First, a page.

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Canadians with Chinese backgrounds learned two things about themselves this week.

First, they learned that they are a major part of Canada. Wednesday's release of 2016 census data revealed that there are now 1.6 million Canadians who say they're ethnically Chinese (and 1.2 million who can speak a Chinese language). Chinese-Canadians have been a big part of this country since before Confederation; these numbers show what an integral part of Canada they have become.

Second, they learned that they are also a major part of the Communist Party of China. Or, rather, that the party and its increasingly autocratic leader, President Xi Jinping, want Chinese-Canadians, however long their families have been here, to see themselves that way.

This week, Mr. Xi used the 19th National Congress of the Communist Party of China not only to turn himself into an unchallenged leader-in-perpetuity, but also to amend the party's constitution to create a "guide to action for the entire Party and all the Chinese people to strive for the great rejuvenation of the Chinese race." (The phrase zhonghua minzu is translated into English by the party as "Chinese nation," but its meaning is "Chinese race" or "Chinese ethnicities").

The policy implications were made clear earlier this year by Premier Li Keqiang: "The Chinese race is a big family and feelings of love for the motherland, passion for the homeland, are infused in the blood of every single person with Chinese ancestry."

This, most observers agreed, marks the apex of Mr. Xi's effort to turn China into an ethnic state – and the rest of the world's 50 million Chinese-descended people as being part of the nation, the "big family" and the party.

"Beijing is now displaying the warning signs of an emerging ethnonationalist power," analysts Harry Krejsa and Anthony Cho wrote this week. "It is actively trying to co-opt a massive and far-flung diaspora to advance its foreign policy goals."

That puts Chinese-Canadians in an awkward and compromised position – one that Canadians of Jewish, Italian, Turkish and Russian backgrounds will recognize, as they've been similarly manipulated by parties and movements in their putative homelands.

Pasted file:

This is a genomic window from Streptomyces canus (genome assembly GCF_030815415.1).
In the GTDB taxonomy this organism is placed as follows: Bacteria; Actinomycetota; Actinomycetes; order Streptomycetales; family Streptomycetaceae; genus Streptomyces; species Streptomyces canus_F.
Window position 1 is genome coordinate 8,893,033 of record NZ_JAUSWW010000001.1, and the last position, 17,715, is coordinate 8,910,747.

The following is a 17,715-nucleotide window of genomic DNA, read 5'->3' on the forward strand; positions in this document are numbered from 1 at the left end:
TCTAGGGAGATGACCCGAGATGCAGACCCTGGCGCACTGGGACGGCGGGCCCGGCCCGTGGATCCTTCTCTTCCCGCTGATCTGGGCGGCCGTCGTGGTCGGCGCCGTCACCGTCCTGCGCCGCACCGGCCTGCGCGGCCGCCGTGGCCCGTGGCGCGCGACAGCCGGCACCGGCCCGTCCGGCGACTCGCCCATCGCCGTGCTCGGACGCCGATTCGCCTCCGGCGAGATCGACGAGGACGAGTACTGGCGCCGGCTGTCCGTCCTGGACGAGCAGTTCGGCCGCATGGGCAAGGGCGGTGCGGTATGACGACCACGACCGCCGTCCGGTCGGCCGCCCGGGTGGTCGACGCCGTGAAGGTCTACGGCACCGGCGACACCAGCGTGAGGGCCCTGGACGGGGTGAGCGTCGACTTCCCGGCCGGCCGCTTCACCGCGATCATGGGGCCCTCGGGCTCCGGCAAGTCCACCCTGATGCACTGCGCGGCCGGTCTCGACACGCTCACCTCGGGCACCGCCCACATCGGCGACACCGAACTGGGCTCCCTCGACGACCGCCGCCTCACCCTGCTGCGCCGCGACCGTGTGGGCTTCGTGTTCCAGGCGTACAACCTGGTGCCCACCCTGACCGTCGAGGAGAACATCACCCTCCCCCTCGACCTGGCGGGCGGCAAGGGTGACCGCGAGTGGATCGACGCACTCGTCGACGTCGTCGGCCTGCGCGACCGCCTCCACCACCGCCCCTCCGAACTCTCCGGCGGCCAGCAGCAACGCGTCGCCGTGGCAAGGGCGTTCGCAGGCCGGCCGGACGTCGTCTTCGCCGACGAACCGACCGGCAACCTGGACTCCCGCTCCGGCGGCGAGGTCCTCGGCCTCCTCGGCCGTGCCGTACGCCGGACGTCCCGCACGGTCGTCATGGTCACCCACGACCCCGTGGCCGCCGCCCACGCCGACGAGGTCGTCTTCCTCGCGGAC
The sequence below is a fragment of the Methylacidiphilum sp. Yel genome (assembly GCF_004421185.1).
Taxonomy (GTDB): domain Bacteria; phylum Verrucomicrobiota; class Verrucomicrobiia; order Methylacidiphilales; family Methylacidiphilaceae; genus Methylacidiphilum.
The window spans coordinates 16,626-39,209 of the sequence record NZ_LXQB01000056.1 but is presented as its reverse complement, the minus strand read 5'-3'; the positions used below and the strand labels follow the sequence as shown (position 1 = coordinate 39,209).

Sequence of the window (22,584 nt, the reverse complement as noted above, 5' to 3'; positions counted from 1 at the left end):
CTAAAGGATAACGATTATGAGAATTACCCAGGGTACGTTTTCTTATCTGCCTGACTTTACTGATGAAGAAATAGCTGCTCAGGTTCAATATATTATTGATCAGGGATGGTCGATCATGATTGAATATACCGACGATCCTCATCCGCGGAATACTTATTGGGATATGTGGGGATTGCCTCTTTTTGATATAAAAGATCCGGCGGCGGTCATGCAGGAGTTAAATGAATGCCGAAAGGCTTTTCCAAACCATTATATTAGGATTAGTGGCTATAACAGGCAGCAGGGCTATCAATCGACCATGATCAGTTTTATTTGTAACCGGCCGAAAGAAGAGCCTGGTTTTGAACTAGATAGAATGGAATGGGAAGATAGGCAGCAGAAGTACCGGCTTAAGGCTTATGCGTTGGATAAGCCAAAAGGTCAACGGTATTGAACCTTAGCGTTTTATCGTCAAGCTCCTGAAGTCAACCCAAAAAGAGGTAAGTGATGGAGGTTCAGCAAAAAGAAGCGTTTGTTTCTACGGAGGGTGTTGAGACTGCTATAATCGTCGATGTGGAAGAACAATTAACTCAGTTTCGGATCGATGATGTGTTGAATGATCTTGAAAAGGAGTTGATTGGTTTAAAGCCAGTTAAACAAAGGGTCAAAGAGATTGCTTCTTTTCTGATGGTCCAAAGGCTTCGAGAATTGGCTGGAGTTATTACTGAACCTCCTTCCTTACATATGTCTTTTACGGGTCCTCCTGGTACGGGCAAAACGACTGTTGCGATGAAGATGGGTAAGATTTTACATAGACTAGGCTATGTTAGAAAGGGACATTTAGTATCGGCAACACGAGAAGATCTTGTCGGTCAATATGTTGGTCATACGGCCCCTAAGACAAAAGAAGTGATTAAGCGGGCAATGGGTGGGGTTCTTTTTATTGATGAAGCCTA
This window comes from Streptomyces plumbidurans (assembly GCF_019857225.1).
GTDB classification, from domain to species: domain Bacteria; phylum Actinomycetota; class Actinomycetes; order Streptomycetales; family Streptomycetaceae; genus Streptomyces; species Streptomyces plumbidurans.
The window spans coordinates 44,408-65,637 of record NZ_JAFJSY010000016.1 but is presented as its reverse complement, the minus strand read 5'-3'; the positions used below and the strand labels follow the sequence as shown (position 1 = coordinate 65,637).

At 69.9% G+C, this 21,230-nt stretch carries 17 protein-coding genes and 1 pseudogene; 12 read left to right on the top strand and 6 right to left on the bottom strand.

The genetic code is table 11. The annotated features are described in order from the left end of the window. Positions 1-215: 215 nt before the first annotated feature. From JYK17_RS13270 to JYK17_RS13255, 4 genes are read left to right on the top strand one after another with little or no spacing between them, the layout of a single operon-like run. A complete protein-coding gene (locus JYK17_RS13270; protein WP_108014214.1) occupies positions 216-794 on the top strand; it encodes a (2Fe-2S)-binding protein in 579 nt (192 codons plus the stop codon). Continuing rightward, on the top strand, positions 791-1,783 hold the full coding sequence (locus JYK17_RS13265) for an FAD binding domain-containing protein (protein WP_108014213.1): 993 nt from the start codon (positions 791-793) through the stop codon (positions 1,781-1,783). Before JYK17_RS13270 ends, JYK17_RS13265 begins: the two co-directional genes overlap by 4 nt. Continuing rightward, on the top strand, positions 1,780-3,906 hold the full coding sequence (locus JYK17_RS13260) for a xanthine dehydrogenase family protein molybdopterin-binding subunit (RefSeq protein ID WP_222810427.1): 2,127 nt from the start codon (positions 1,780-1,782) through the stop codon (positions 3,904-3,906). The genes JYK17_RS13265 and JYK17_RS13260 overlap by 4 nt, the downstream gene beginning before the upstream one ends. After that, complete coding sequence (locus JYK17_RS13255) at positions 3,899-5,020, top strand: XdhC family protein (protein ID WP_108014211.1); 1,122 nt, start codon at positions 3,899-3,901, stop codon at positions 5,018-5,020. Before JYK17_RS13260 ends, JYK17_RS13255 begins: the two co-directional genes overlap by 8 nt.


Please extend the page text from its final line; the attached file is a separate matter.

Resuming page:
On one hand, Chinese-Canadians now face constant pressure from Beijing to conform to a form of loyalty and nationalism that has nothing to do with their Canadian lives.

That was revealed dramatically in a Financial Times investigation this week that found Beijing's sprawling United Front Work Department is aggressively buying influence in diaspora politics; one document showed it boasting that a record 10 of 44 Chinese-Canadian candidates in the 2006 Toronto municipal election had won, and recommending that the party try to influence them (there is no suggestion that any of them had any contact or relationship with the party).

On the other hand, it means that any Canadian with a Chinese surname is now potentially suspected by the public, the media and the government's security agencies of having dual loyalties. Yes, there really are Beijing-financed spies and provocateurs and agents working in Canada. Those are criminal matters. But Mr. Xi's intrigues should not be taken to mean that there's any reason to suspect Chinese-Canadians of being disloyal or un-Canadian – even if they happen to support Mr. Xi's regime.

The fact is that members of ethnic diasporas often support parties, movements and causes in their country of origin that they would never dream of backing at home. The reasons are symbolic and sentimental: When you're not living in the country and subject to the party's policies, the stakes are low. People back the ethnic "winners" who make them feel good about themselves.

Last year, for example, Filipino-Canadians came out in droves to vote for ultraviolent strongman leader Rodrigo Duterte. Huge numbers of Greek-Canadians marched in support of Greece's ridiculous move to strip the country of Macedonia of its name. A lot of Russian-Canadians support Vladimir Putin. Suburban Jewish-Canadians have a lot of time for the worst elements of Israel's Likud Party. A lot of my fellow British-Canadians voted for Brexit, in spite of my entreaties.

What is important is that those sentiments do not translate into similar politics within Canada. And they overwhelmingly don't. Those Canadian Filipinos and Russians and Greeks and Jews and Chinese overwhelmingly vote, support and run as candidates in moderate branches of the Conservative and Liberal parties (and occasionally the NDP or the Greens). The surprising numbers of diaspora Turks who voted Yes on a Turkish referendum last year to grant president Recep Tayyip Erdogan near-dictatorial powers have never supported similar politics at home: They almost unanimously back liberal, social-democratic and Green parties in the West.

The people voting for autocratic, ethnonationalist parties and candidates in the West – the parties whose ideas most closely resemble those of Mr. Xi or Mr. Putin or Mr. Erdogan – aren't the people of Chinese or Russian or Turkish background. They're guys who look like me. If we're worried about autocratic and un-Canadian ideas infiltrating our political system, we need to be looking a lot closer to home.

China's Xi Jinping unveils the Communist Party's new leadership lineup, breaking recent tradition by selecting no obvious successor.


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